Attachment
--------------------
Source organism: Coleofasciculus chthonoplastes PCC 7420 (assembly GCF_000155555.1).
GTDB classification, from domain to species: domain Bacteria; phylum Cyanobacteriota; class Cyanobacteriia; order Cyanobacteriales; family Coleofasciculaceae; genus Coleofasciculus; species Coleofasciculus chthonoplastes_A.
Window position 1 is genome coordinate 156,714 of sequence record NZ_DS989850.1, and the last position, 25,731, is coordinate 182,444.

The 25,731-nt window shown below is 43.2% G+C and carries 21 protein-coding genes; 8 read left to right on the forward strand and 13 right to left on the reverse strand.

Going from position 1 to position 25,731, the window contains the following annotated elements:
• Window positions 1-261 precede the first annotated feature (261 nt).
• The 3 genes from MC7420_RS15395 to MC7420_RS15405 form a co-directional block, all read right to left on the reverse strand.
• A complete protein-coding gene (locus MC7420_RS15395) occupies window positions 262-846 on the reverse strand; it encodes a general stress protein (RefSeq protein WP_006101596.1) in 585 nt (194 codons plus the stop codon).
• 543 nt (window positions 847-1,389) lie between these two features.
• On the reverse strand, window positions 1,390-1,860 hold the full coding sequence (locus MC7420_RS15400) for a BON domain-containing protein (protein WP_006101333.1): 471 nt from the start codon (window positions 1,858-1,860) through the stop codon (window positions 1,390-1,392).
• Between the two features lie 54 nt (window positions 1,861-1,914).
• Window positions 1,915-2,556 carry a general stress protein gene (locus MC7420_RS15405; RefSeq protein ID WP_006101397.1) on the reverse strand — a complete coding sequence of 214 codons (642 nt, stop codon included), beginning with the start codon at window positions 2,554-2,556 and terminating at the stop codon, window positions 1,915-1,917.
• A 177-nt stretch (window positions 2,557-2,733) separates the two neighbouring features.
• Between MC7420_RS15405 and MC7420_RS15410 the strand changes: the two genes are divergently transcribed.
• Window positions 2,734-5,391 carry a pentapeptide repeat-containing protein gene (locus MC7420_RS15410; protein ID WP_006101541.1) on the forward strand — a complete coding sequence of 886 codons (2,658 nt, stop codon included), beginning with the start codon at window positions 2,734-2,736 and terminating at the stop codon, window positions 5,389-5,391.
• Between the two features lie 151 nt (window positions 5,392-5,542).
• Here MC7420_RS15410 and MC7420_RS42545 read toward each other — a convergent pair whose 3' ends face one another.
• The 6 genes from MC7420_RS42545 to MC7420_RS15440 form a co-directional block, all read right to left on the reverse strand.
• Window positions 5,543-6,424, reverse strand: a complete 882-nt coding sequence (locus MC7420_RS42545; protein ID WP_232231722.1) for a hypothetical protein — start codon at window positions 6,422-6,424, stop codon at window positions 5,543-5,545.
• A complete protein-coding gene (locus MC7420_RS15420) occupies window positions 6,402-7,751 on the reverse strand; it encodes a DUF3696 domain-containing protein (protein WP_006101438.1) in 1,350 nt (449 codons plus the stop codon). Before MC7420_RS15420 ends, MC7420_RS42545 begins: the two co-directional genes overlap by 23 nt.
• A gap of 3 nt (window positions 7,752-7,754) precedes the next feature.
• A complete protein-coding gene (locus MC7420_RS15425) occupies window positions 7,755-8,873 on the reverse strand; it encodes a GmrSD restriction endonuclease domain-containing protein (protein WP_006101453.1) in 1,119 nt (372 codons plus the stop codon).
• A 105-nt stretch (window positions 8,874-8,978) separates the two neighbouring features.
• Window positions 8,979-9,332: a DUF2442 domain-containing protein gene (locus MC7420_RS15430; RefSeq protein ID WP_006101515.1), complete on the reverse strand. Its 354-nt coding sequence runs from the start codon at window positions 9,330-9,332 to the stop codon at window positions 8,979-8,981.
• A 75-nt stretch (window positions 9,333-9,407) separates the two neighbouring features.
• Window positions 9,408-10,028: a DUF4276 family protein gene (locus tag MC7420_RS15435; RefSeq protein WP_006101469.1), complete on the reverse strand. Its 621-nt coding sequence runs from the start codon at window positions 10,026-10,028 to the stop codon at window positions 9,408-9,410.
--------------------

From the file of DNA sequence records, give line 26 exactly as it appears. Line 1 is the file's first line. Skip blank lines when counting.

• Window positions 9,408-10,028: a DUF4276 family protein gene (locus tag MC7420_RS15435; RefSeq protein WP_006101469.1), complete on the reverse strand. Its 621-nt coding sequence runs from the start codon at window positions 10,026-10,028 to the stop codon at window positions 9,408-9,410.